No, I don't. Thinking of it from a competitive point of view, really, I was indifferent. In fact, the people in the unregulated generation business would prefer to keep the generation that we are transferring in the unregulated business. This wasn't being done because we couldn't sell the power anywhere else. We have been very successful in selling all the power that we can generate. In fact, our unregulated generation business is essentially sold out. And because we are making the transfer now, they have less to sell. So, it wasn't done for competitive reasons at all. It was done because Missouri wanted the regulated utility to own that generation, and we agreed to it as part of a rate settlement.
Why would the state prefer regulated generation to unregulated generation?
The line of thinking is something like this. If a company has managed its generation well and demonstrated that it can manage that, and do it at very low cost, then the utility customers are better served with a regulated supply then with an unregulated supply, where you are exposed to the market price. The thinking 10 years ago might have been that wherever there is competition the market price is always going to be lower than a cost-based price. That isn't true if you have got a cost-based price from a low-cost utility company. … Our rates here in Missouri are among the lowest in the United States, and our generation cost is very low and is likely to be below market price. So, the thinking is that if the generation is rate-based it will ultimately be a better deal for customers then if the utility buys the power at the market price.
What is the value of Ameren joining the Midwest ISO?
Well, we are a Midwest company. When we look at our options for being part of an RTO, we've been part of Mid-American Interconnect forever. It makes sense for us geographically to be part of the Midwest ISO. I don't put any stock at all in rates rising, especially for states like Missouri. The generation that Union Electric, our Missouri utility company, owns is committed first to the Missouri market. If we can sell additional power to other states, any gain that we make there is a short-term gain. That money goes to offset customer costs and goes to make our rates lower in Missouri. The value really doesn't go out of state.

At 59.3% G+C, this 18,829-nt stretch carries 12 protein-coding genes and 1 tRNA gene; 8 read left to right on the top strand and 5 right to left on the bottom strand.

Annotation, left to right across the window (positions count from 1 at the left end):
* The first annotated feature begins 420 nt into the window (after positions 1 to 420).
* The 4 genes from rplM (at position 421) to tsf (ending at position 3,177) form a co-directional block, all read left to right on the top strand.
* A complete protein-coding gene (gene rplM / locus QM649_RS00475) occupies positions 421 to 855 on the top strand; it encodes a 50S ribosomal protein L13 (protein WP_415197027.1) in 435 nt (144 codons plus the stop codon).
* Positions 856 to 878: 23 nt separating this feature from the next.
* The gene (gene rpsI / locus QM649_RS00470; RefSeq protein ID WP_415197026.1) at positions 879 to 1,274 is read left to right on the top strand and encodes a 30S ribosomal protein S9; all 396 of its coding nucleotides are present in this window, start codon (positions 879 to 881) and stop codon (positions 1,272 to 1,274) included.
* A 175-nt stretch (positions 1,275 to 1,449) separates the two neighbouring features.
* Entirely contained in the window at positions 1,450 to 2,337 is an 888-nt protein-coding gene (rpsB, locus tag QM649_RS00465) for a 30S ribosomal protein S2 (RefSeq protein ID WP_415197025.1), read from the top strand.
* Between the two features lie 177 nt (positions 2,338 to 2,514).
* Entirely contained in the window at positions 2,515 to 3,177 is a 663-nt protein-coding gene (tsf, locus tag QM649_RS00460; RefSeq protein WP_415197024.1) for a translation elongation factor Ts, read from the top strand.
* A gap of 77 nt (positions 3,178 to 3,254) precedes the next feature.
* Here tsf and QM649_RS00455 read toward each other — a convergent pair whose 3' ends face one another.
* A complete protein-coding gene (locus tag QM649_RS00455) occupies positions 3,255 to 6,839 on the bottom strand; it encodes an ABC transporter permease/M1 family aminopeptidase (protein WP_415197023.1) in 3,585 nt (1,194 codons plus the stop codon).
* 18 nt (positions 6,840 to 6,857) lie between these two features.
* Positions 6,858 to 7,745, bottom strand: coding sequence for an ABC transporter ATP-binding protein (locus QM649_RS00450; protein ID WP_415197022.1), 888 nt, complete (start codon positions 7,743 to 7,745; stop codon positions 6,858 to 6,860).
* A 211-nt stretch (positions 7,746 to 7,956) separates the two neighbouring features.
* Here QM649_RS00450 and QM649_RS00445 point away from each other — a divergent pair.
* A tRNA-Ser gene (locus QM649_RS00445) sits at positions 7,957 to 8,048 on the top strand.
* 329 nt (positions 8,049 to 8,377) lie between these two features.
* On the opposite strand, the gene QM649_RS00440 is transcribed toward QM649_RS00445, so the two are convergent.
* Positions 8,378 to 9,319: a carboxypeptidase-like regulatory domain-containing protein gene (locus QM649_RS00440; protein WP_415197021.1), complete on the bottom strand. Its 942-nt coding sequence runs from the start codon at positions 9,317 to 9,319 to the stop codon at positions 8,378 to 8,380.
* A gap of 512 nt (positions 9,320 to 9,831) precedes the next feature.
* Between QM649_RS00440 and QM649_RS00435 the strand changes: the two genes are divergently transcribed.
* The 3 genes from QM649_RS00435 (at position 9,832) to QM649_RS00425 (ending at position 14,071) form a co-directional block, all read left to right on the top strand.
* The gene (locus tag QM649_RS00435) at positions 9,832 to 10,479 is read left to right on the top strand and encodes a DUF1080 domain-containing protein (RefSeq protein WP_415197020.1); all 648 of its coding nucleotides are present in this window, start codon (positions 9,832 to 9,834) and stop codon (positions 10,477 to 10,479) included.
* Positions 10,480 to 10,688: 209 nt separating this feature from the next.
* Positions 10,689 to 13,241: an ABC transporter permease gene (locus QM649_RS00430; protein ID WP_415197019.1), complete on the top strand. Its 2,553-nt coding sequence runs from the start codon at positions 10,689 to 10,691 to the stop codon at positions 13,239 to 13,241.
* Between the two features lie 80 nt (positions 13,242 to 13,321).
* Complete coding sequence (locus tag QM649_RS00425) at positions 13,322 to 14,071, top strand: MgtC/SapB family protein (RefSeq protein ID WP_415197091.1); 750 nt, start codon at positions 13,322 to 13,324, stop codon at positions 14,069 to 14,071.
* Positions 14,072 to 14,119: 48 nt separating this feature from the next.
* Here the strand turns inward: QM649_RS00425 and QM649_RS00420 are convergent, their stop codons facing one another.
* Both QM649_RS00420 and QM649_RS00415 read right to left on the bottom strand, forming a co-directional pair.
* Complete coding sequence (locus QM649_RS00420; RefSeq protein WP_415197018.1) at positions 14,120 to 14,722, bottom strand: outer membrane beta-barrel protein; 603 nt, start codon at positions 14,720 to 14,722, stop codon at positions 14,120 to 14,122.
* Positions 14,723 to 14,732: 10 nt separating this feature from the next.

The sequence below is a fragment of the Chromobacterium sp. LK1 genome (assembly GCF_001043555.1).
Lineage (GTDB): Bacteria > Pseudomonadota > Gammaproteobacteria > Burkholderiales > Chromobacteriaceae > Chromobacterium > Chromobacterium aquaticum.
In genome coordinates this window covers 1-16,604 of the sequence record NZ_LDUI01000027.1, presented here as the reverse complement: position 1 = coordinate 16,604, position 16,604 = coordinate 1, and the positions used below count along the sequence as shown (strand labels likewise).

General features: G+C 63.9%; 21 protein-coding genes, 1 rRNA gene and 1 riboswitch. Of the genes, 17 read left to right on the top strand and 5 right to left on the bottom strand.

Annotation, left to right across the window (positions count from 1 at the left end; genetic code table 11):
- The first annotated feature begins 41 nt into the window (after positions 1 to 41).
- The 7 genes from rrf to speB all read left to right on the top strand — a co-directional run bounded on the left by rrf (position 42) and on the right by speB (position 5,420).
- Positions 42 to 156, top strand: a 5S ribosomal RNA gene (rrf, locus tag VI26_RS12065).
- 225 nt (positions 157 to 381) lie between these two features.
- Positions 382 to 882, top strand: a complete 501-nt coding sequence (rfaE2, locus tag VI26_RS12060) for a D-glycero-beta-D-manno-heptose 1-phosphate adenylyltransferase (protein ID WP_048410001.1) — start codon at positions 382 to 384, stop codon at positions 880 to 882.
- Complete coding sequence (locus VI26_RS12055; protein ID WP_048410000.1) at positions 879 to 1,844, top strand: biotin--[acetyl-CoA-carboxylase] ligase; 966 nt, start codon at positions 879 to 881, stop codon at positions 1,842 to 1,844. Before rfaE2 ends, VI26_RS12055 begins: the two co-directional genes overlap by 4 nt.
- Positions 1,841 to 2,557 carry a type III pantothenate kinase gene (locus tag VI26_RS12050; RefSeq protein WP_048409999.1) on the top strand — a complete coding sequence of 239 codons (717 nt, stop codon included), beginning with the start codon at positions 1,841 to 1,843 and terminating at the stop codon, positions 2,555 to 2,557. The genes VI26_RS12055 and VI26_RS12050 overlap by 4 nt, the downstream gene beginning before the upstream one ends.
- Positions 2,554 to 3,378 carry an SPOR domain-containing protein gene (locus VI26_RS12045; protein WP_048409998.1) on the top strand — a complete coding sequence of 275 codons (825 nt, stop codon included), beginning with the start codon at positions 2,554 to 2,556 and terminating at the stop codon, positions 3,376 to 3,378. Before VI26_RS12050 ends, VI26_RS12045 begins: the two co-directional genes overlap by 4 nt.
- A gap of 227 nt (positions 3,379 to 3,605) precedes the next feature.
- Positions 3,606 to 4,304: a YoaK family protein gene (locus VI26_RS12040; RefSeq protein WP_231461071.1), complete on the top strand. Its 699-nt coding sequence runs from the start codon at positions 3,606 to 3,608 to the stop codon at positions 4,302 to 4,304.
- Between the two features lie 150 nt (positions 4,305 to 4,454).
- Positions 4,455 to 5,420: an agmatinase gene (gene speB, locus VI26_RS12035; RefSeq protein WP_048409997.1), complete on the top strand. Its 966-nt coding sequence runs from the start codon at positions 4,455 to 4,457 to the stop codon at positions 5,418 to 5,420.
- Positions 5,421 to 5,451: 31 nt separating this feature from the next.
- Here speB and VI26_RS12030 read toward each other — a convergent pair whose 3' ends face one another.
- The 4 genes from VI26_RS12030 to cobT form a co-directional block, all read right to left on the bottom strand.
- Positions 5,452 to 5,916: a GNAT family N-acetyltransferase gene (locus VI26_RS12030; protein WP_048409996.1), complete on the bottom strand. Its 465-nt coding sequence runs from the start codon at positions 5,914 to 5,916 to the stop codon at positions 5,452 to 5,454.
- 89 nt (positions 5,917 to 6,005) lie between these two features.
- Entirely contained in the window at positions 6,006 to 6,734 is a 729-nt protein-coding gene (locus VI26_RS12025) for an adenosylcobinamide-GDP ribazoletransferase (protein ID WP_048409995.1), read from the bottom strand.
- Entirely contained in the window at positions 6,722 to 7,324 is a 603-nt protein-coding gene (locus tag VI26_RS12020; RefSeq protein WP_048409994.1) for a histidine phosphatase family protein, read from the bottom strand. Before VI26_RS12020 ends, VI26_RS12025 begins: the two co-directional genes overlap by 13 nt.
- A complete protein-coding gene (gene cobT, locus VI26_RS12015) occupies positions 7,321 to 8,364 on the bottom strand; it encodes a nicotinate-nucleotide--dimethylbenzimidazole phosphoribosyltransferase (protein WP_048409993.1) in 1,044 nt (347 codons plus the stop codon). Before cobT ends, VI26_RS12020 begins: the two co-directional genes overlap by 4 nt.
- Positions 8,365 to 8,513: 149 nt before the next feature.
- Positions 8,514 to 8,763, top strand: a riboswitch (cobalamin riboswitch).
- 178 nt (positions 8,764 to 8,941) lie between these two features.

Dennis R. Wraase
President and CEO, PEPCO Holdings Inc.
Education: Bachelor of Science, Accounting, University of Maryland; Master of Science, Finance, George Washington University
Board Memberships: Executive board member, National Capital Area Council Boy Scouts of America; director of Southeastern Electric Exchange, Assoication of Edison Illuminating Cos., Washington Performing Arts Society, Maryland Chamber of Commerce, University of Maryland Foundation, the Robert H. Smith School of Business at the University of Maryland - Board of Visitors.
Earlier in Career: Vice president and comptroller, PEPCO, 1985; senior vice president and CFO, PEPCO, 1996; executive vice president and CFO, PEPCO, 1999. He previously served at Exxon Corp.
Market Cap End of 2003: $3.4 billion
Revenue 2003: $7.3 billion
Net Income 2003: $113.5 million
You were CEO for only 5 months on the job when Hurricane Isabel hit, what did you learn from your trial by fire?
What we learned is that we had perhaps lost touch with the expectations of our customers. And that their expectations from our ability to deliver in that crisis situation probably exceeded our capability. So, we hired an outside consultant, James Lee Witt, to come in and analyze the [company]. What we really learned was that when you have a disaster like Isabel it is not just an electric disaster, it is a community disaster. It is necessary to work much harder with the community, and if you can accomplish that, the overall result will be better for our customers.
What is PEPCO doing to improve its response to emergencies?
What we have done is several things. One, we have enhanced our systems significantly in order to provide a lot better information [and] to be much quicker in responding to our customers. Things like outage maps will be available on the Web site, being able to tell where our crews are working and giving estimated restoration time. We have embarked on a major community program with all the counties and states that we work in order to better coordinate our activities with their activities in case of disaster. … This company benefited greatly from the experience, and will do an entirely different job the next time such a hurricane occurs.
What are the top issues that you hope to resolve at the company in 2004 and beyond?
We have one major overhang, which is somewhat out of our control, that affects sort of our overall success at the moment. That is the Mirant bankruptcy. We have successfully resolved part of that, but there is another aspect related to some purchase power agreements that is working its way through the court system. We are working very diligently to insure that outcome does not adversely affect us.
Do you think it was right for the Mirant contracts to be upheld?